How Do Genes Work?
Genes are the basic units of heredity. In everyday terms, we often think of genes as being instructions for a certain trait, such as hair or eye color. Genes are made of a chemical called deoxyribonucleic acid (DNA). Each gene has the chemical instructions for making a specific protein, and each protein has its own function in the body.
For example, a gene may have the instructions to make a protein called an enzyme, which is needed for an important biochemical process in the body.
Individual genes are packaged into structures called chromosomes. Humans have a total of 46 chromosomes which are located in the center of every cell of the body. We receive 23 chromosomes (half our genetic information) from our mothers and 23 chromosomes from our fathers. Of those 23 pairs, 22 of them are alike in males and females and are called autosomes. The last pair, the sex chromosomes, differs in males and females. Males have one X and one Y chromosome, and females have two X chromosomes.
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Autosomal Dominant Inheritance
Genetic disorders arise when one or both copies of a certain gene have a genetic change that leads to a protein product that does not work in the body like it should. Sometimes these genetic changes are called mutations. When a change in only one copy of a gene pair causes a genetic disorder, the disorder is called dominant.
Someone who has a gene for a dominant disorder is usually affected by the disorder. Each parent passes only one copy of every gene to their child. So if either the mother or father has a dominant genetic condition, there is a 50% chance that their child will have the condition. The same risk applies to each child the couple has, regardless of whether older children have had the disorder.
A dominant disorder sometimes appears in a child whose parents do not have the disorder. This occurs when a new mutation has arisen in a gene. This means the genetic change has occurred for the first time in the sperm or egg that resulted in the conception of the child, rather than being inherited from one of the parents.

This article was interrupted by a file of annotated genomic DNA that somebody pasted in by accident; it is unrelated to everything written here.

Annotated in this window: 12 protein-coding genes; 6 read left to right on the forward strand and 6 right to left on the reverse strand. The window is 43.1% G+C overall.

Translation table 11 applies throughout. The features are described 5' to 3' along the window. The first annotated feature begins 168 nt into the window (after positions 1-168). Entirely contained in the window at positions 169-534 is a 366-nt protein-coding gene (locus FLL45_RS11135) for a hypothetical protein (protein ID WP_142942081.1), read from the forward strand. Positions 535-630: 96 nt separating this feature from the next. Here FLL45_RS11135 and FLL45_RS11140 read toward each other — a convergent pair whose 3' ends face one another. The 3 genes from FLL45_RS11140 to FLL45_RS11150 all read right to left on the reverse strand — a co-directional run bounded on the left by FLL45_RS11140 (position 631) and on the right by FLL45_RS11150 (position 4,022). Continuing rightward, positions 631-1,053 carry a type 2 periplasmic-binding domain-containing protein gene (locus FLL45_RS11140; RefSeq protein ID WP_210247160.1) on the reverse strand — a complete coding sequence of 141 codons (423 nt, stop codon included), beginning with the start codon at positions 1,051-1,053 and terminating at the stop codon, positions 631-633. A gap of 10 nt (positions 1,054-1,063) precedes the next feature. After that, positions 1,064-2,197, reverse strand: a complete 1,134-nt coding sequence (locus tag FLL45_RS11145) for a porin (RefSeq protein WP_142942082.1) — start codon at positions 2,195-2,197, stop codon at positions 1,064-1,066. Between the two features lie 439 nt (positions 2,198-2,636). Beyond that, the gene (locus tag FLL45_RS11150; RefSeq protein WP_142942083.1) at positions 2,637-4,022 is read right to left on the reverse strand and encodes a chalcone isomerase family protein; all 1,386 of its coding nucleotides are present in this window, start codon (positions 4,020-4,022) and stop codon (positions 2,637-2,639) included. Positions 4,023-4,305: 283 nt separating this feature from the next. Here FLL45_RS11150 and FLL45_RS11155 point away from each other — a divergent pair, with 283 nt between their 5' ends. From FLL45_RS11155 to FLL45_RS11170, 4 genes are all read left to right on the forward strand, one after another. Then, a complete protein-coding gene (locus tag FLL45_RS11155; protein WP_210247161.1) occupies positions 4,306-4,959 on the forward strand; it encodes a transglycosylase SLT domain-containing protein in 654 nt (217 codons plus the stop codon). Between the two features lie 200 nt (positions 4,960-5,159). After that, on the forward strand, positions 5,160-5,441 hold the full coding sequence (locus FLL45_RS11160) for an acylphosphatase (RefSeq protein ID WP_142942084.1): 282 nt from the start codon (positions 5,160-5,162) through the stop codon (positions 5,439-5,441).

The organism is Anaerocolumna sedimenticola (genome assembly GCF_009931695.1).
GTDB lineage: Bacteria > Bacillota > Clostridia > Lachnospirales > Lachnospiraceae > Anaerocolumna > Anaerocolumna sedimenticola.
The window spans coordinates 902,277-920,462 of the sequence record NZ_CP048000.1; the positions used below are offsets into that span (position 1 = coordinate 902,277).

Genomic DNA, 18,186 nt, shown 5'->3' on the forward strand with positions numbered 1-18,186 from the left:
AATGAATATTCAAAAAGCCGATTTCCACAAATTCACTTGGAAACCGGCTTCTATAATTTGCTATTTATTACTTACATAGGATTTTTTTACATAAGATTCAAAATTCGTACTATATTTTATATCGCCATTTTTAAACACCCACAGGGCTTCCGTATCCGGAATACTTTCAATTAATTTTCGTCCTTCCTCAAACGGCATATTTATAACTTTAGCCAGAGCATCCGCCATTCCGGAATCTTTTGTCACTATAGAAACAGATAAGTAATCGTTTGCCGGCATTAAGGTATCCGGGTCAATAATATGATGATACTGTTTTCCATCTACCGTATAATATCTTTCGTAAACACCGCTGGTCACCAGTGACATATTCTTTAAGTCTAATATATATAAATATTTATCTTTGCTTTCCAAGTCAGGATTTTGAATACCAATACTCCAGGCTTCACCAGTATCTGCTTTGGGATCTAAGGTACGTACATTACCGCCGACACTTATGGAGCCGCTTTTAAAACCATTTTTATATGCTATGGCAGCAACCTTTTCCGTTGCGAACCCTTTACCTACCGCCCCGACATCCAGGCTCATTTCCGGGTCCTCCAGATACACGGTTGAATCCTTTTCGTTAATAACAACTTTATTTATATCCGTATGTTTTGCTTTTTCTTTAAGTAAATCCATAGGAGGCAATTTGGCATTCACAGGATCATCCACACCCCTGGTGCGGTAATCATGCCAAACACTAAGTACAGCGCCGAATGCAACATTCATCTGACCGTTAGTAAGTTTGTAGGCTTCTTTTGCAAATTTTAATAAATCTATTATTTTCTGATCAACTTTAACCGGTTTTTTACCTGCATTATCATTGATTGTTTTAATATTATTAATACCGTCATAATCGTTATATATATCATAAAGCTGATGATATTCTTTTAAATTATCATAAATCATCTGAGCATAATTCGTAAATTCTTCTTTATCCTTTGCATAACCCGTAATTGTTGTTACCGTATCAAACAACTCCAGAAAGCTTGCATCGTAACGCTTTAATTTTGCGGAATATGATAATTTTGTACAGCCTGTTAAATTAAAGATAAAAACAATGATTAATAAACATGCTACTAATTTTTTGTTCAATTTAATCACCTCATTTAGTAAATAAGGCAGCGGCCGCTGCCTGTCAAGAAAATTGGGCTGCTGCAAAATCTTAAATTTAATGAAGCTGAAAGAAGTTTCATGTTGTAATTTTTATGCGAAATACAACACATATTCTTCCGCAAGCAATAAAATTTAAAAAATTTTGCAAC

Dominant disorders can occur in multiple generations in a family and do not skip a generation. They affect men and women equally. There can be multiple affected family members in one generation. Except in cases of a new mutation, every affected individual has an affected parent. An example of a condition inherited in this fashion is neurofibromatosis type 1.
Autosomal Recessive Inheritance
When alterations in both copies of a gene are required for the disorder to be present, the disorder is called recessive. In many cases, when a single copy of a gene undergoes a mutation, there is no evidence that it happened. In these cases, the disorder is recessive since the normal copy of the gene appears to offset the error in the mutated gene. However, when both copies of the gene are abnormal, the disorder is present. In order for a child to have two abnormal copies of a gene, an abnormal copy of the gene must be inherited from both parents.
It is expected that both parents of an affected child are healthy, even though they both carry the altered gene. Couples who have had a child affected with a recessive disorder (or who are both known to be carriers of a recessive gene by testing) have a 25% chance that any future child will have the disorder, a 25% chance that the child will inherit both normal copies of the gene, and a 50% chance that the child will inherit a normal copy of the gene from one parent, and an abnormal copy of the gene from the other (will be a carrier, like the parents). Often there is not a family history in autosomal recessive disorders, since these conditions require both parents to be carriers. Carrier parents of an affected child are expected to be normal and healthy. Phenylketonuria (PKU) is an example of a genetic condition inherited in this way.
X-linked Dominant Inheritance
This occurs when there is a mutation in a gene that is on the X chromosome. Disorders that are inherited in this way can affect both males and females, but are more commonly seen in females. A father cannot pass along the trait to his son because boys always inherit the Y chromosome from their fathers. However, 100% of daughters of an affected father would have the condition because girls always inherit the X chromosome from their father. In the instances in which the mother is affected with the trait, there is a 50% chance that any of her children will be affected by the disorder. An example of a genetic condition that is inherited this way is Fragile X syndrome.
X-linked Recessive Inheritance
Disorders of this type of inheritance also occur when there is a mutation in a gene that is on the X chromosome. Usually only males are affected with this type of disorder because females have 2 X-chromosomes, and the altered copy of the gene is recessive to the normal copy. As in the case of X-linked dominant inheritance, a father cannot pass along the trait to any of his sons. Examples of genetic conditions that are inherited in this manner are Hunter syndrome (MPS II) and Hemophilia A.